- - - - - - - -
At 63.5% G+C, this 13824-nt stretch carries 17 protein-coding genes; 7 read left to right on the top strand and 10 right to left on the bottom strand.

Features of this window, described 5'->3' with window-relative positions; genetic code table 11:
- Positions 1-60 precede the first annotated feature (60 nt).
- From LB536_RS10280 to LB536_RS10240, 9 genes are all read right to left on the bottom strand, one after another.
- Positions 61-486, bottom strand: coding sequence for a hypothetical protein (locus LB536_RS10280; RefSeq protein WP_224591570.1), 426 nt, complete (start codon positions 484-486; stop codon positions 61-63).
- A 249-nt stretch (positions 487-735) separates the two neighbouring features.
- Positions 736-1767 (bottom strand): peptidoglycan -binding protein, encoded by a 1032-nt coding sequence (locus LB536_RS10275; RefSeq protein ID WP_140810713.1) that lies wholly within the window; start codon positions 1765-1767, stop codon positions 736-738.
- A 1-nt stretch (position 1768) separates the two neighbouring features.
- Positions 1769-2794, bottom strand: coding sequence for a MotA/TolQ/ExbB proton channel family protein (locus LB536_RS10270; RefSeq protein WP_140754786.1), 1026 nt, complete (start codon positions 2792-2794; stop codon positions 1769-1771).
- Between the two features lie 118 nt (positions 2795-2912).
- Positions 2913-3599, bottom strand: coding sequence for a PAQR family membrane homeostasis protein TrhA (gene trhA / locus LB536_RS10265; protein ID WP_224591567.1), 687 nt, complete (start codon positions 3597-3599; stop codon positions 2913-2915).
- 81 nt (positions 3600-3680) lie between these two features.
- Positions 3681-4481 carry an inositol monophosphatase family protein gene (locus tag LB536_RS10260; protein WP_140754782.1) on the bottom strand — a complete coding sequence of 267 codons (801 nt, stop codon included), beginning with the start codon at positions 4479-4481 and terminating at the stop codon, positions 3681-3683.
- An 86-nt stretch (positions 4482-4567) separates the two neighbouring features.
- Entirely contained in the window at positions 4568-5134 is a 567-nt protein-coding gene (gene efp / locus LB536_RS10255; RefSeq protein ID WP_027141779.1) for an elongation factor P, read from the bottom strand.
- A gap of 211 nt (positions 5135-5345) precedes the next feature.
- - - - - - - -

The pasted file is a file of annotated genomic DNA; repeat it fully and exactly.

At 63.5% G+C, this 13824-nt stretch carries 17 protein-coding genes; 7 read left to right on the top strand and 10 right to left on the bottom strand.

Features of this window, described 5'->3' with window-relative positions; genetic code table 11:
- Positions 1-60 precede the first annotated feature (60 nt).
- From LB536_RS10280 to LB536_RS10240, 9 genes are all read right to left on the bottom strand, one after another.
- Positions 61-486, bottom strand: coding sequence for a hypothetical protein (locus LB536_RS10280; RefSeq protein WP_224591570.1), 426 nt, complete (start codon positions 484-486; stop codon positions 61-63).
- A 249-nt stretch (positions 487-735) separates the two neighbouring features.
- Positions 736-1767 (bottom strand): peptidoglycan -binding protein, encoded by a 1032-nt coding sequence (locus LB536_RS10275; RefSeq protein ID WP_140810713.1) that lies wholly within the window; start codon positions 1765-1767, stop codon positions 736-738.
- A 1-nt stretch (position 1768) separates the two neighbouring features.
- Positions 1769-2794, bottom strand: coding sequence for a MotA/TolQ/ExbB proton channel family protein (locus LB536_RS10270; RefSeq protein WP_140754786.1), 1026 nt, complete (start codon positions 2792-2794; stop codon positions 1769-1771).
- Between the two features lie 118 nt (positions 2795-2912).
- Positions 2913-3599, bottom strand: coding sequence for a PAQR family membrane homeostasis protein TrhA (gene trhA / locus LB536_RS10265; protein ID WP_224591567.1), 687 nt, complete (start codon positions 3597-3599; stop codon positions 2913-2915).
- 81 nt (positions 3600-3680) lie between these two features.
- Positions 3681-4481 carry an inositol monophosphatase family protein gene (locus tag LB536_RS10260; protein WP_140754782.1) on the bottom strand — a complete coding sequence of 267 codons (801 nt, stop codon included), beginning with the start codon at positions 4479-4481 and terminating at the stop codon, positions 3681-3683.
- An 86-nt stretch (positions 4482-4567) separates the two neighbouring features.
- Entirely contained in the window at positions 4568-5134 is a 567-nt protein-coding gene (gene efp / locus LB536_RS10255; RefSeq protein ID WP_027141779.1) for an elongation factor P, read from the bottom strand.
- A gap of 211 nt (positions 5135-5345) precedes the next feature.